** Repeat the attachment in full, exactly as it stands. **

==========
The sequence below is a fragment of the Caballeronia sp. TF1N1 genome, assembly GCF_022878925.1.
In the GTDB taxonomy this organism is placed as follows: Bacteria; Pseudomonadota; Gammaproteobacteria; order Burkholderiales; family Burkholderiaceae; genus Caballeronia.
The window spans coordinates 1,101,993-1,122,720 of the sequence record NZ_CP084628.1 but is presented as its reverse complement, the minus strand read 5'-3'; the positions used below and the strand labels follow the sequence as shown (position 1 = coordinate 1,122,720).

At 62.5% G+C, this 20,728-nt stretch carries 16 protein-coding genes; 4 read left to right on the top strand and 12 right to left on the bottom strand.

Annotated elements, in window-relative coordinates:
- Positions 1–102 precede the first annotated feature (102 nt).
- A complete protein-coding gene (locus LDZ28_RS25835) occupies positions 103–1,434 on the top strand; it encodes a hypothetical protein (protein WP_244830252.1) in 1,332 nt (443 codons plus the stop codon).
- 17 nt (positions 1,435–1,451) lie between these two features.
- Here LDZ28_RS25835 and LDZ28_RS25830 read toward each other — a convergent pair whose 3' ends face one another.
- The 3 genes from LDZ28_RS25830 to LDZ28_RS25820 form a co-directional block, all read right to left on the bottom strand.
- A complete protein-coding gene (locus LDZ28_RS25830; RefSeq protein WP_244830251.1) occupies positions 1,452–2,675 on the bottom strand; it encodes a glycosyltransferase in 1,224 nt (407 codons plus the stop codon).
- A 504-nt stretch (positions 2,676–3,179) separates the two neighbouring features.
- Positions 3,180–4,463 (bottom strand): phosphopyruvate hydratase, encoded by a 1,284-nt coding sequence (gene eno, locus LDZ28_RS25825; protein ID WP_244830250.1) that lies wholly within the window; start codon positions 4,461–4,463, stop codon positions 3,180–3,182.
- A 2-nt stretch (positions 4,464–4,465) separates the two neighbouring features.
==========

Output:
The sequence below is a fragment of the Caballeronia sp. TF1N1 genome, assembly GCF_022878925.1.
In the GTDB taxonomy this organism is placed as follows: Bacteria; Pseudomonadota; Gammaproteobacteria; order Burkholderiales; family Burkholderiaceae; genus Caballeronia.
The window spans coordinates 1,101,993-1,122,720 of the sequence record NZ_CP084628.1 but is presented as its reverse complement, the minus strand read 5'-3'; the positions used below and the strand labels follow the sequence as shown (position 1 = coordinate 1,122,720).

At 62.5% G+C, this 20,728-nt stretch carries 16 protein-coding genes; 4 read left to right on the top strand and 12 right to left on the bottom strand.

Annotated elements, in window-relative coordinates:
- Positions 1–102 precede the first annotated feature (102 nt).
- A complete protein-coding gene (locus LDZ28_RS25835) occupies positions 103–1,434 on the top strand; it encodes a hypothetical protein (protein WP_244830252.1) in 1,332 nt (443 codons plus the stop codon).
- 17 nt (positions 1,435–1,451) lie between these two features.
- Here LDZ28_RS25835 and LDZ28_RS25830 read toward each other — a convergent pair whose 3' ends face one another.
- The 3 genes from LDZ28_RS25830 to LDZ28_RS25820 form a co-directional block, all read right to left on the bottom strand.
- A complete protein-coding gene (locus LDZ28_RS25830; RefSeq protein WP_244830251.1) occupies positions 1,452–2,675 on the bottom strand; it encodes a glycosyltransferase in 1,224 nt (407 codons plus the stop codon).
- A 504-nt stretch (positions 2,676–3,179) separates the two neighbouring features.
- Positions 3,180–4,463 (bottom strand): phosphopyruvate hydratase, encoded by a 1,284-nt coding sequence (gene eno, locus LDZ28_RS25825; protein ID WP_244830250.1) that lies wholly within the window; start codon positions 4,461–4,463, stop codon positions 3,180–3,182.
- A 2-nt stretch (positions 4,464–4,465) separates the two neighbouring features.